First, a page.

We Live Inside A Dream: Twin Peaks episode 14

The Fireman’s idea of movie theaters could use some improvement.
  • The episode starts with a taste of the old days by showing Gordon calling Lucy and Sheriff Truman, finally getting the FBI contingent of characters closer to Twin Peaks. We also learn that in addition to working at the sheriff’s station, in the last 25 years Lucy has been to Bora Bora and also home. Gordon remembers the hard way why small talk with Lucy is something to be avoided.
  • Apparently the first Blue Rose case involved Gordon and Phillip witnessing a woman kill her own doppelganger. Tammy speculates that the doppelganger was a tulpa, a figure from Tibetan mysticism that is conjured from someone’s thoughts. This not only recalls Cooper’s fascination with Tibet — as well as the manner in which the Giant/Fireman created Laura — but also works with Lynch’s larger approach of life-as-dream.
  • In a surprise reveal, Diane explains that Janey-E is actually her estranged half-sister. (“I hate her,” she says with typical Diane bluntness). While Diane is almost definitely telling the truth, it’s doubtful she was surprised by Cole and Albert’s line of questioning, as Mr. C had already inquired as to whether or not the FBI had asked her about Las Vegas. It now seems fairly clear how Evil Douche Coop managed to orchestrate this whole business: copying himself to create Douglas Jones in 1997, fixing up Dougie with Diane’s sister, and then switching out Dougie’s wedding ring for the Lodge ring as the appointed time approached. As to what and how much Diane actually knows, that remains largely obfuscated.
  • The Bureau office in Vegas sure seems on top of things!
  • Gordon’s Monica Bellucci dream is the kind of random thing that could only happen with David Lynch’s involvement, as it feels like this moment exists precisely because Lynch is friends with Bellucci and thought it would be fun to film something with her in Paris. But it proves surprisingly not gimmicky, as the sequence is charged with an almost trance-like atmosphere that imparts a cosmic sense of unreality instead of just being silly or indulgent. (Also note the looks on Tammy and Albert’s faces when Cole proclaims he “had another Monica Bellucci dream.” Tammy’s amusement and Albert’s expression of weary blankness demonstrates that they’ve been around this block before).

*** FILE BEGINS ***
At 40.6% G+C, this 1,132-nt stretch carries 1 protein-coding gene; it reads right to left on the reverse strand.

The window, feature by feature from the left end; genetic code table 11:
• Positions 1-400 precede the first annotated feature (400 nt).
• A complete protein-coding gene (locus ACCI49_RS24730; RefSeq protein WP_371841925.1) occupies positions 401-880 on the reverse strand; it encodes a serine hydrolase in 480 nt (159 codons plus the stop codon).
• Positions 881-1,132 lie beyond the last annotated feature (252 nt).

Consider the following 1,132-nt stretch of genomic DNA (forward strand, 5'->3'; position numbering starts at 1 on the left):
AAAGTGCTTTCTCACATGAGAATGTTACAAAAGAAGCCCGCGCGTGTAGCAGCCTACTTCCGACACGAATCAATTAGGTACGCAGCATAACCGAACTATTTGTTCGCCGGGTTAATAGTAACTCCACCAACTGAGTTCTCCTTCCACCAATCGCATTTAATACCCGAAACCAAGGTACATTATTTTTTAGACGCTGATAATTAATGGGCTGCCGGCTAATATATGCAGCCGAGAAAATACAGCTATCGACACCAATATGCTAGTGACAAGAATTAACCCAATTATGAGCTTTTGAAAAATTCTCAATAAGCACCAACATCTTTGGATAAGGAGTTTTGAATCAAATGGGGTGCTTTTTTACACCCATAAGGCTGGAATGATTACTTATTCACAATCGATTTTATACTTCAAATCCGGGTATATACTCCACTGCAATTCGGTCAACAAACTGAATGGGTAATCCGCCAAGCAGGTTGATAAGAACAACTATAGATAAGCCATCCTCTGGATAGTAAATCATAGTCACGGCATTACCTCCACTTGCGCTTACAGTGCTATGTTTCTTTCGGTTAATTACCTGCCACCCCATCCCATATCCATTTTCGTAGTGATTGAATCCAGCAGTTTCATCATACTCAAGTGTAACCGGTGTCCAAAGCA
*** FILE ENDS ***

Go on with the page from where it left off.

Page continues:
• Bellucci recites a paraphrased verse from the Upanishads which Lynch famously quoted before some screenings of Inland Empire. This speaks to Lynch’s continued fascination with the idea that we create the world around us from the world within us. But the back end of this sequence returns us to Phillip Jeffries’ bizarre appearance in Fire Walk With Me, allowing the departed David Bowie an archival cameo in the new season (a la Don Davis and Frank Silva) and helping Gordon to realize that Jeffries’ reticence about Cooper in that scene may have been prophetic. It’s also worth noting that Jeffries uttered “It was a dream. We live inside a dream,” which goes unmentioned here but remains significant, especially given the context about dreams. So, per Monica’s question to Cole, who is the dreamer? Do we dream our own individual lives, or do we inhabit the dream of someone or something else? Is Twin Peaks the dream of Laura Palmer? The Giant? Tommy Westphall?
  • In keeping with the mystical feel of this hour, we finally get the much anticipated visit of Bobby, Frank, Hawk, and Andy to Jack Rabbit’s Palace, which turns out to be a giant stump in the middle of the forest. 253 yards away they find Naido, the eyeless woman who Cooper encountered in episode 3, before a swirling vortex pulls Andy into the Giant’s living room. Now establishing that the Giant is a supernatural being known as the Fireman, Andy is shown a rundown of events pertaining to Bob/Mother/the Woodsmen/Evil Douche Coop before being sent back. While the thought of Andy crossing into an interdimensional realm might sound ridiculous at first, it makes complete sense when all is said and done, as Andy is possibly the most pure-hearted character in Twin Peaks. The way Harry Goaz plays Andy as assured, determined, and changed by his otherworldly experience is a payoff 27 years in the making. We’ve never seen Deputy Brennan like this, and it’s wonderful.